A Case Study of the Howick Frama 3200:
In my role as President of Central Ceilings, Inc. (www.centralceilings.com) I evaluate a lot of new technologies that cross my desk as suggestions, recommendations, and client requirements. I’m always open to new methods, technologies, and ideas that can make our business more efficient, profitable or safer. However we are not interested in ideas that only make us look good in a presentation, marketing brochure, or at industry events. If a technology makes us a leaner, more effective company, then let’s do it.
On a project in Boston, Central recently utilized the Howick (https://www.howickltd.com/) automated framing machine, which produces metal framing on-site cut to fit based off the BIM.
Video by Emily Sheedy
Howick provided use of the machine in conjunction with Autodesk’s Build Space to be used in the build out. Far from a gimmick, this technology has game-changing potential. Here’s a quick look at how the project played out.
Using the Howick Frama 3200
We took the leap after Kevin Estano, our VDC Manager, assured the project team that he understood the software and technology involved. Howick’s Frama 3200 is a programmable framing roller which manufacturers metal framing components that work like a steel stud. Beyond the straightforward concept of manufacturing our own materials, the Frama’s output is designed to fit together like a puzzle. The Howick floor track has a flange similar to a traditional stud, however the flange is notched at each vertical stud location to allow a precision fit. This contrasts with traditional applications our carpenters determine the stud layout by working with a set of architectural drawings on site. Here we had to determine the locations before setting foot on the job site.
Fortunately for us, Turner Construction (www.turner.com) led a collaborative project team that understood the requirements. The team worked together to rearrange the pre-construction process so that our framing could be designed alongside the mechanical systems. Our early involvement enabled us to have every aspect of the walls predetermined and easy to manufacture. Kevin was able to design the framing in panels that incorporated door frames, duct openings, and all the other design elements.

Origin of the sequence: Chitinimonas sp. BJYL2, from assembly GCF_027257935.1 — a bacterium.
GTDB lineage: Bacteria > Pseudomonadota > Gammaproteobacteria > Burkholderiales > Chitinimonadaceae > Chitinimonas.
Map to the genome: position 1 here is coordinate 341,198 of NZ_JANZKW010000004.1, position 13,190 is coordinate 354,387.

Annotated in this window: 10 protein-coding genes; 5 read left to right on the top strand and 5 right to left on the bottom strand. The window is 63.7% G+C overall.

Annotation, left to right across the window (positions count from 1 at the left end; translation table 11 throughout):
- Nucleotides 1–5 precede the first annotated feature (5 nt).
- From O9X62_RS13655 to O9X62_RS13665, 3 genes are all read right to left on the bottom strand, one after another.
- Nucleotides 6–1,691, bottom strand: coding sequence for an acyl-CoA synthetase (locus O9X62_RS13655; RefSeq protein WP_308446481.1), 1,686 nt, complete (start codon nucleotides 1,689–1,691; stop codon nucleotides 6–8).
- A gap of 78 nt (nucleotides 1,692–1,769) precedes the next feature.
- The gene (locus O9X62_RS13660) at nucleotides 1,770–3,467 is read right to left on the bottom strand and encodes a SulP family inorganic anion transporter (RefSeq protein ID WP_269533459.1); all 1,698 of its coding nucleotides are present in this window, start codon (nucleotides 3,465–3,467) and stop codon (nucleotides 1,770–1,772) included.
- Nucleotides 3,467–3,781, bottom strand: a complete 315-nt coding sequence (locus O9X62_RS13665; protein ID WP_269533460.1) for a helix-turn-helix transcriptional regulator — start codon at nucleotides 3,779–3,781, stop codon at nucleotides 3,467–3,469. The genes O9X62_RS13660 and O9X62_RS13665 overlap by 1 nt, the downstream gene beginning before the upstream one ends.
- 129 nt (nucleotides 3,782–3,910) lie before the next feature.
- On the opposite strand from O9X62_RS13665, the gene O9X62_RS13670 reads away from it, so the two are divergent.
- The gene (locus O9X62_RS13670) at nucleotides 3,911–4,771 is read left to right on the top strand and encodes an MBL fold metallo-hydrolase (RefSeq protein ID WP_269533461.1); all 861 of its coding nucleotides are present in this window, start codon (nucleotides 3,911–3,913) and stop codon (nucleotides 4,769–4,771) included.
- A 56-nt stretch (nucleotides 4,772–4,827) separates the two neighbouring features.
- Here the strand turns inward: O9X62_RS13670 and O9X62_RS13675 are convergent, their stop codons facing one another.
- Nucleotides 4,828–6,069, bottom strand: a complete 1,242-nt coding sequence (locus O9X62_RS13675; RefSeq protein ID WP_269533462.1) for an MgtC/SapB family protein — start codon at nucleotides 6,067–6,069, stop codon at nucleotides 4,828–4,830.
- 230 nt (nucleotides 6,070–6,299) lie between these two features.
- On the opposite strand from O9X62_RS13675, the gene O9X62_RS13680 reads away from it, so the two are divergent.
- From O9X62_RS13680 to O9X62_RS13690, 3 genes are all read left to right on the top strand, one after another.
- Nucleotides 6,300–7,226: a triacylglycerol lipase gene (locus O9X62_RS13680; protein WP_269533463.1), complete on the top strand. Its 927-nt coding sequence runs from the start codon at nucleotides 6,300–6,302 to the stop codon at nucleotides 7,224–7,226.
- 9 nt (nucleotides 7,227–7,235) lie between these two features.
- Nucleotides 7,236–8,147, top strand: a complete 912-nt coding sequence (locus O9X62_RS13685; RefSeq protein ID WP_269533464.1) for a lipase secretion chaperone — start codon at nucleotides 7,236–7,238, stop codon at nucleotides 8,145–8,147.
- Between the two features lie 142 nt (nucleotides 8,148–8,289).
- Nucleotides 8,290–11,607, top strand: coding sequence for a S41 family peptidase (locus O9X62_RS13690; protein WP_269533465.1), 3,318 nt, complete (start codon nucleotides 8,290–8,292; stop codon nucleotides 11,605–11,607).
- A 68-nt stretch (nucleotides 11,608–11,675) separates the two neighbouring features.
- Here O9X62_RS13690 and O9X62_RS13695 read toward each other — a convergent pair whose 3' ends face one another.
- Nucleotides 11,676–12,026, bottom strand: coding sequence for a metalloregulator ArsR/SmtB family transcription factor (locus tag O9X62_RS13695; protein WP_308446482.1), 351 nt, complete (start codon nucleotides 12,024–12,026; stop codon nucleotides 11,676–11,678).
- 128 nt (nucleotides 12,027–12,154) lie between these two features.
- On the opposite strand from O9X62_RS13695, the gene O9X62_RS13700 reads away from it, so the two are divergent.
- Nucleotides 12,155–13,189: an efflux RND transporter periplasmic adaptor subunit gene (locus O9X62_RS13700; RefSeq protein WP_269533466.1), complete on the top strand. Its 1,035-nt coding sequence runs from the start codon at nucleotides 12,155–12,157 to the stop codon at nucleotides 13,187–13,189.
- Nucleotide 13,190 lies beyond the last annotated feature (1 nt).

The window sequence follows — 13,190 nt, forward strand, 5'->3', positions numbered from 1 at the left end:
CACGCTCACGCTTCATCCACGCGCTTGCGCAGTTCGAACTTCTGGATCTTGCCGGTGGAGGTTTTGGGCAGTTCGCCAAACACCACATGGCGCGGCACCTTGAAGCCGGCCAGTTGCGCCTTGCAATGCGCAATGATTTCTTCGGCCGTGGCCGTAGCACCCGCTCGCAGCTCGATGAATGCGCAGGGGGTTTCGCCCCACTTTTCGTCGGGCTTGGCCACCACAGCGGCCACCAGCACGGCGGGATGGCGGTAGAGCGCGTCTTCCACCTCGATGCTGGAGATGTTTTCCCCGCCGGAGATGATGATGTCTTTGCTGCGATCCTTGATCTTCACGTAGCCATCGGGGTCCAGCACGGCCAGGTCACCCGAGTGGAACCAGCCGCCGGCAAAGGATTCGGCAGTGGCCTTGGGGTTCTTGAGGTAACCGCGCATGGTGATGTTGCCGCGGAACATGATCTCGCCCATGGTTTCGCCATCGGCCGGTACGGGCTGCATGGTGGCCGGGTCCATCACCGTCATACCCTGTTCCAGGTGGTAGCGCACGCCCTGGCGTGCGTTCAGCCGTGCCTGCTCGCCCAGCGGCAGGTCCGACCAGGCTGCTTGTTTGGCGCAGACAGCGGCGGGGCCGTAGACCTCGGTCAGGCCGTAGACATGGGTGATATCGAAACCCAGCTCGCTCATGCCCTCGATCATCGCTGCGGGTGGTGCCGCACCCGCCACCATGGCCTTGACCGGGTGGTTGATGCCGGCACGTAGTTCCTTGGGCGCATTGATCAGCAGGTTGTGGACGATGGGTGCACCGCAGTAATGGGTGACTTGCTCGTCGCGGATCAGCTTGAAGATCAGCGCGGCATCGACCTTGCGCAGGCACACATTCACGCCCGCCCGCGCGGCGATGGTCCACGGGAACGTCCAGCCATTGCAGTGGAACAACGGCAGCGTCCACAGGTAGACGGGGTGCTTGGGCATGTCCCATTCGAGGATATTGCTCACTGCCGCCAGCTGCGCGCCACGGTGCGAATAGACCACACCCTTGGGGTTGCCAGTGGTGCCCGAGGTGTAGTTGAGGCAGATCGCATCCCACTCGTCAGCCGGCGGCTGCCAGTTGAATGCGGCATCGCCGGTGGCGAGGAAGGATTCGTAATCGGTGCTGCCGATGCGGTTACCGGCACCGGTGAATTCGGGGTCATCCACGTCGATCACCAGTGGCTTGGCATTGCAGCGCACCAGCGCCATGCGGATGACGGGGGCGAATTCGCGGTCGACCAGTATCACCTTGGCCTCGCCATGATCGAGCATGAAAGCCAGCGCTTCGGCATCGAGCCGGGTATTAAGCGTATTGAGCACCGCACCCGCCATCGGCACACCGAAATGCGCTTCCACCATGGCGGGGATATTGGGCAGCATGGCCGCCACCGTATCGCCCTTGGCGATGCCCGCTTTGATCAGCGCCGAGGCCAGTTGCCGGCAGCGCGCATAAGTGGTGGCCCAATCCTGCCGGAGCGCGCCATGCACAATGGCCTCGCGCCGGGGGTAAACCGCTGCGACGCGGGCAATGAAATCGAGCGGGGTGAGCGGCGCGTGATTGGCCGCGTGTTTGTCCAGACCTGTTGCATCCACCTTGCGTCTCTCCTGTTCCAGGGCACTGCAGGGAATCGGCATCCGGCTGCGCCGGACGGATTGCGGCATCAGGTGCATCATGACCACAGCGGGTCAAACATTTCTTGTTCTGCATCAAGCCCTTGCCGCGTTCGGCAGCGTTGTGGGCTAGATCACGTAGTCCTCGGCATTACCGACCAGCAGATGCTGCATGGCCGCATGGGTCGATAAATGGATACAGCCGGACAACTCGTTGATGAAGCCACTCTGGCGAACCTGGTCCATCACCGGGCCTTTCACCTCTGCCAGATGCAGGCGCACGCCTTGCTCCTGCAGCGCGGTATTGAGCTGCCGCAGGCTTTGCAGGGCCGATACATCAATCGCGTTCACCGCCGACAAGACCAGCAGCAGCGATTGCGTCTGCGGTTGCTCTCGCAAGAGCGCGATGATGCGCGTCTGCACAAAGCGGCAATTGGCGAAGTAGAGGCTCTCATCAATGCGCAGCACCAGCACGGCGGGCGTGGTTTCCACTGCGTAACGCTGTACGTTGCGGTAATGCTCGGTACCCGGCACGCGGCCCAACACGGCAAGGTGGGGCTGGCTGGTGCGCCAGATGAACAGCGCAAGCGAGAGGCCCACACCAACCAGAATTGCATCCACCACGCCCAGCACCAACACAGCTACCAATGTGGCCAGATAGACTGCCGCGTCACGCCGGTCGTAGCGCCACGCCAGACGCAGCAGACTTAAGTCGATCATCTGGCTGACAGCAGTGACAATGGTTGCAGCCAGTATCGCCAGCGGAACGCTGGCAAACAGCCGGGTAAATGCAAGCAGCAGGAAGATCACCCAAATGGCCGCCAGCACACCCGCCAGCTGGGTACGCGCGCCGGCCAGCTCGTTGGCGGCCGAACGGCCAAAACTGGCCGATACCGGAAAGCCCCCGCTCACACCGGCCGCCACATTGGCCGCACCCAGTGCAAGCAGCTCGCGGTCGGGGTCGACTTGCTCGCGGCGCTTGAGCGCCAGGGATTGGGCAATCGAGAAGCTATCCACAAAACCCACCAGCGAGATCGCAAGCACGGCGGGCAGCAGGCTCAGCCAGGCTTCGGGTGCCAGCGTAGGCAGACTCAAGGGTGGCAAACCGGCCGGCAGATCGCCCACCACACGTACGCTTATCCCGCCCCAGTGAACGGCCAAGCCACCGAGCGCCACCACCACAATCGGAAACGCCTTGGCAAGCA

Normally this process entails each trade laying out its own work on the floor using sharpies and chalk lines to notify all the craftworkers of what is needed.
By incorporating all the planning into the digital preconstruction process, more production occurred on site once the area was ready. The design was conducted using Structsoft MWF software which takes the user-defined design and translates the information into custom panels and custom framing members.
This information was processed by the Howick machine and transformed into metal framing that was produced in a specific order. Central’s carpenters received the pieces as they were produced and assembled each panel on site. Then craftspeople positioned each panel and installed it into clips that were previously attached to the roof deck above.
This has been a tremendous opportunity for Central to see what is possible by harnessing the power of technology and pre-construction planning. We are certainly excited about this technology. Turner elevated us into a tier of subcontractors usually restricted to the mechanical trades and encouraged us to share our input early in the process. This digital design process was a tremendous success for us. The change in construction work flow was a great experience, hopefully one we have an opportunity to continue and refine.
The final question is will this type of on-site, jointly coordinated, manufactured product become commonplace in the future? If driven by the owner or GC, then the answer is yes. Unfortunately, the drywall contractor is currently treated as a commodity, not a design partner. Generally speaking, it is a rare situation where a GC is not in search of the lowest price (as typically requested by the owner). If things were to change so the drywaller was brought on early enough to coordinate the framing in conjunction with the mechanical trades then this is certainly a reality. At this point it is not the technology or the equipment that impedes this from becoming a reality, rather it’s a mindset within the industry that the framing comes in after and works around the coordinated mechanical trades. Additionally, many projects have continuous design changes and/or quick starts which prevent a job from being able to harvest the benefits of the Howick, but the possibilities for safe and expedient building are growing exponentially. We’re excited to see it happen and, as a drywaller with a full-time, in-house VDC manger, we look forward to opportunity.
What are your thoughts about technology changing the way we work? Reach me at email@example.com, and let’s connect on linkedin.